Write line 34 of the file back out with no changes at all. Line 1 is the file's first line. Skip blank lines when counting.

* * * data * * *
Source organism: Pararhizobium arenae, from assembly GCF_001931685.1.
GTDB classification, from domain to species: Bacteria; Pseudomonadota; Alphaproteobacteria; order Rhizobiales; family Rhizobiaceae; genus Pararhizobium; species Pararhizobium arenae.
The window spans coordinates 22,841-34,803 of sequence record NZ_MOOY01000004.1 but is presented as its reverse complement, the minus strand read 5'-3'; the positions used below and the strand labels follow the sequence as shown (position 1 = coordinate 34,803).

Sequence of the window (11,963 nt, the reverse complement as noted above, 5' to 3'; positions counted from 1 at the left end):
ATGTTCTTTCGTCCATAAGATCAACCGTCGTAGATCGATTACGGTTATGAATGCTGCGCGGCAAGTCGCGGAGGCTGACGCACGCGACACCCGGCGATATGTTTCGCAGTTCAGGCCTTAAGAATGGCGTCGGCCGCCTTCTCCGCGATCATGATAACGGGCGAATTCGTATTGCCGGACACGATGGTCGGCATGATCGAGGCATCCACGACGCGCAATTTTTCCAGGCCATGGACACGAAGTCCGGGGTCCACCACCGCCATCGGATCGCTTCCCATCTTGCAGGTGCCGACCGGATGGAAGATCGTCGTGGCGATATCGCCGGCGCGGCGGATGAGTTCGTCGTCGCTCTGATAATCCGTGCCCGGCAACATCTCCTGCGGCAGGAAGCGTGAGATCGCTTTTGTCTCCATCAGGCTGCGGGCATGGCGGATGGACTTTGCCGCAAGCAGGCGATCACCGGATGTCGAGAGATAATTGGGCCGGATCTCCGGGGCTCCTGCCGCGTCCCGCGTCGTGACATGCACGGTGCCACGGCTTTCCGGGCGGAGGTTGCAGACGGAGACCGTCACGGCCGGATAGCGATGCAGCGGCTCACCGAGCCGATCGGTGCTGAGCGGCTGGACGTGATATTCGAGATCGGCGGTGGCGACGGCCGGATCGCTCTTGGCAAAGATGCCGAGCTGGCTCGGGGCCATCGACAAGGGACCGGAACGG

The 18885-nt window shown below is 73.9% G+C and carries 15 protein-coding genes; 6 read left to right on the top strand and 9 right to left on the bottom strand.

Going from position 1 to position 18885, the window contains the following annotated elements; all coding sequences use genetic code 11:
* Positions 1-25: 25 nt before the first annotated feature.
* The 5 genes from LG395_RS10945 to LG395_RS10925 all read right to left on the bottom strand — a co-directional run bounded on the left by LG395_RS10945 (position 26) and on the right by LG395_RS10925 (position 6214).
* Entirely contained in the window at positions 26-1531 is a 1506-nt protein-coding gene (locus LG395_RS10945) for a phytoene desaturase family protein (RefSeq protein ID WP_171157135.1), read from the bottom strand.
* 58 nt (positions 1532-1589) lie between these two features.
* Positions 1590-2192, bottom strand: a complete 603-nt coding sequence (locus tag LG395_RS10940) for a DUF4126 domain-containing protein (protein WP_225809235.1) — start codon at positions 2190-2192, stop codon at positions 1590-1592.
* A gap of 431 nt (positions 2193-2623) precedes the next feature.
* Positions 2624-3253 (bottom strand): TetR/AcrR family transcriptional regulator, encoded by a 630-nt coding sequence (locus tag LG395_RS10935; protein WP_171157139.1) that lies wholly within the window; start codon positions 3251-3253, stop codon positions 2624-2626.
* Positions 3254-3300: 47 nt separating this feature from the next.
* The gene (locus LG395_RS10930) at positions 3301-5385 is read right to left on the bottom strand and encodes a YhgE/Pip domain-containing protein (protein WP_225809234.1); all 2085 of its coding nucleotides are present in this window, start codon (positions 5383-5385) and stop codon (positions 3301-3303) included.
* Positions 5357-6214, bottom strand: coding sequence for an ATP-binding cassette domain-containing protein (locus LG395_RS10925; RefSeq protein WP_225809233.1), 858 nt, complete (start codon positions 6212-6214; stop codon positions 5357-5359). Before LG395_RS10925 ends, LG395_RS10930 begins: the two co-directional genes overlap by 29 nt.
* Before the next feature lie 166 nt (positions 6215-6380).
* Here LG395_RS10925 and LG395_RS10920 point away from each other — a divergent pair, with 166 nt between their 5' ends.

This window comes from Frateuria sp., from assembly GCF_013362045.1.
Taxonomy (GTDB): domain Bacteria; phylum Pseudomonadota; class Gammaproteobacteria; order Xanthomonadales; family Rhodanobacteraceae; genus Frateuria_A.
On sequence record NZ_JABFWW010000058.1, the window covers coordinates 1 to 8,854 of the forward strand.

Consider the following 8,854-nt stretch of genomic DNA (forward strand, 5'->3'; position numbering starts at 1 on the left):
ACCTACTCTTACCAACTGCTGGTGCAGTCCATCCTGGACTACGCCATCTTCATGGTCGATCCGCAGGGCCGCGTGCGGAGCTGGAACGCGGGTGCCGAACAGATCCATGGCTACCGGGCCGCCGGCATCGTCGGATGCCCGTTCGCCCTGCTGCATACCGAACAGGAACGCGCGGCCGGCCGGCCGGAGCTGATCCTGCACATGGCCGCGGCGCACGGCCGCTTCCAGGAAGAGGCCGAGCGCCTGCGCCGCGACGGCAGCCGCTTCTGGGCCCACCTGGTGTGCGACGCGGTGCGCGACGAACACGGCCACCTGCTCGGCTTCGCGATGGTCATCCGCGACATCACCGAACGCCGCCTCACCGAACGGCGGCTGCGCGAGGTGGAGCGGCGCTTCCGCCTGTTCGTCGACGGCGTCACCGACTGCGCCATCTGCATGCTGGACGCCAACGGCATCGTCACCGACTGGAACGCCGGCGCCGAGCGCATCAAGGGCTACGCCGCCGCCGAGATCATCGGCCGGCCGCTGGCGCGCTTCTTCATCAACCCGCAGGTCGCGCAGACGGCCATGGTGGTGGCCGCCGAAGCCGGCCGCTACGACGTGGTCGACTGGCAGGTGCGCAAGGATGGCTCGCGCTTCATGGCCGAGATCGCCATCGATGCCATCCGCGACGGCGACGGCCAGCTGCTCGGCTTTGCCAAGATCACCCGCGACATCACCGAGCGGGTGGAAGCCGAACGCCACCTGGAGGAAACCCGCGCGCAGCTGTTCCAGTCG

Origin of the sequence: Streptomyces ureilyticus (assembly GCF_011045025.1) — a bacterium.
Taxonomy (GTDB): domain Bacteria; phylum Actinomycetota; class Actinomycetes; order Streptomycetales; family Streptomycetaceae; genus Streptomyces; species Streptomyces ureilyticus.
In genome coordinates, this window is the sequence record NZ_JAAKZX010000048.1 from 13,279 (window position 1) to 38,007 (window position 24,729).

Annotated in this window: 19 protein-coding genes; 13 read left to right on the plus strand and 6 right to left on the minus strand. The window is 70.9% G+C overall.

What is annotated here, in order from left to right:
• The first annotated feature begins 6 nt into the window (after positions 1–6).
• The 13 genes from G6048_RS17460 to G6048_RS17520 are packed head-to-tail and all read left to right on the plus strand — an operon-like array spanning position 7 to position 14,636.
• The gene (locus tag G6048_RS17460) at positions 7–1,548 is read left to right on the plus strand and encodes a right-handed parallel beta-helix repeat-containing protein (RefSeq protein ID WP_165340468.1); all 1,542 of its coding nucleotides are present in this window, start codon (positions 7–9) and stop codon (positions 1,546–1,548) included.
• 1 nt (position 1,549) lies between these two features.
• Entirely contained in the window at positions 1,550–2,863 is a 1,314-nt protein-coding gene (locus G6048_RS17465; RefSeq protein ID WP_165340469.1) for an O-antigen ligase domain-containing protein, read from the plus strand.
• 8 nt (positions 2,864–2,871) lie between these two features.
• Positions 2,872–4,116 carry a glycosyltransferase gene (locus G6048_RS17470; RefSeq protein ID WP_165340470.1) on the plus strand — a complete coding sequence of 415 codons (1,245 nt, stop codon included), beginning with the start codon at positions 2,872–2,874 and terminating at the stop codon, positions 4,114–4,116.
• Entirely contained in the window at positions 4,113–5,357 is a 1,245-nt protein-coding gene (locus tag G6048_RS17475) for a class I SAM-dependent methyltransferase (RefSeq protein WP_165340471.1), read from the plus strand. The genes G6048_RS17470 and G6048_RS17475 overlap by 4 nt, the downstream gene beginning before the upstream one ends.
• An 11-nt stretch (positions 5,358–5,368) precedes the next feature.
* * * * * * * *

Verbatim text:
• Entirely contained in the window at positions 1,550–2,863 is a 1,314-nt protein-coding gene (locus G6048_RS17465; RefSeq protein ID WP_165340469.1) for an O-antigen ligase domain-containing protein, read from the plus strand.